The above photo: carrots, green beans, zucchini, and cucumber — all from the local Farmers’ Market in Hilo.

Also from the Hilo Farmers’ Market…

Image

#136: Breakfast.

I made this tasty treat from papaya, banana, and (store-bought) Greek yogurt. Pretty and yummy enough to be desert, yet healthy and filling enough to be breakfast!

This is one of my absolute favorite things about island life: fresh fruit and veggies all year long.

Leave a comment

Filed under Project 365

Project 365: Double Post, the Sky.

Image

#133: Midday.

I love those literal silver-lined storm-cloud moments, when the sky seems like it’s being deliberately dramatic. To me, clouds are the greatest of abstract artists: always being new and inventive while still producing the classics better than any master painter. And always, always so beautiful.

The sky is one of my touchstones; when I need calming or centering, or simply to gain perspective or distraction, I just have to remember to look up.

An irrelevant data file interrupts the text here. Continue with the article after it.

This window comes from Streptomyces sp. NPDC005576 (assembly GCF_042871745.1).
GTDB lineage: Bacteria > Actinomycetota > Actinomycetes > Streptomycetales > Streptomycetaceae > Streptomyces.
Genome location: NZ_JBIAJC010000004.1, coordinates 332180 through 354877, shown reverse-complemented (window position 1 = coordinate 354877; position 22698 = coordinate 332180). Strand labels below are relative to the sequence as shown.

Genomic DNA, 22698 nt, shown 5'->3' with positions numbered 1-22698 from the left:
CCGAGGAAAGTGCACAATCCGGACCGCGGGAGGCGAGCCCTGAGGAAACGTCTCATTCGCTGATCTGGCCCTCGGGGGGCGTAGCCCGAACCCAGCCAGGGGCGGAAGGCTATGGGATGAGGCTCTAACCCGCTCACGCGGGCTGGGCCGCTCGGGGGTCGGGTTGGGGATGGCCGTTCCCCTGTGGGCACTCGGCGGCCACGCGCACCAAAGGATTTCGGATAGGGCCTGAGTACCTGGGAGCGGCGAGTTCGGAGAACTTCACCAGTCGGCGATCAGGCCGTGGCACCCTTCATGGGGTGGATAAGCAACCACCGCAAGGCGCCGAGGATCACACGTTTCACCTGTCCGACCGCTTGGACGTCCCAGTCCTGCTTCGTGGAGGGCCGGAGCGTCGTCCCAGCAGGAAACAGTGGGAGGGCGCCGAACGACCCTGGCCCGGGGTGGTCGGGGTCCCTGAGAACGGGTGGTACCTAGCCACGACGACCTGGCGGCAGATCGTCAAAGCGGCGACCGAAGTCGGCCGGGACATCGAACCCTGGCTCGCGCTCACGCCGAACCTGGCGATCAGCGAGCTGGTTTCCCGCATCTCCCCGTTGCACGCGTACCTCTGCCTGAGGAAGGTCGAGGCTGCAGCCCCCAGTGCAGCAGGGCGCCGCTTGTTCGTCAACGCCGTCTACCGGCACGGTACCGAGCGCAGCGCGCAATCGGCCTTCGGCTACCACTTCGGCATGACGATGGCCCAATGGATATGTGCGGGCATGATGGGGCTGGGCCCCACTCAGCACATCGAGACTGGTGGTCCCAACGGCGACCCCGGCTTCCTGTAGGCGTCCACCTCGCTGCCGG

Image

#134: Sunrise.

For some reason I woke up at 5am this day and actually felt like getting up. This meant, of course, that I would be able to photography the fifteen-odd minutes that there was color in the sky for the sunrise.

Being at sea-level with no mountain-ranges about means we don’t really get those long pre-dawn or twilight times of day I was so used to in North Idaho, where the world is still and light lingers without shining. Here the sun is either up and roasting hot, or down and it’s so dark you can see all the stars. The in-between times are very minimal.

Leave a comment

Filed under Project 365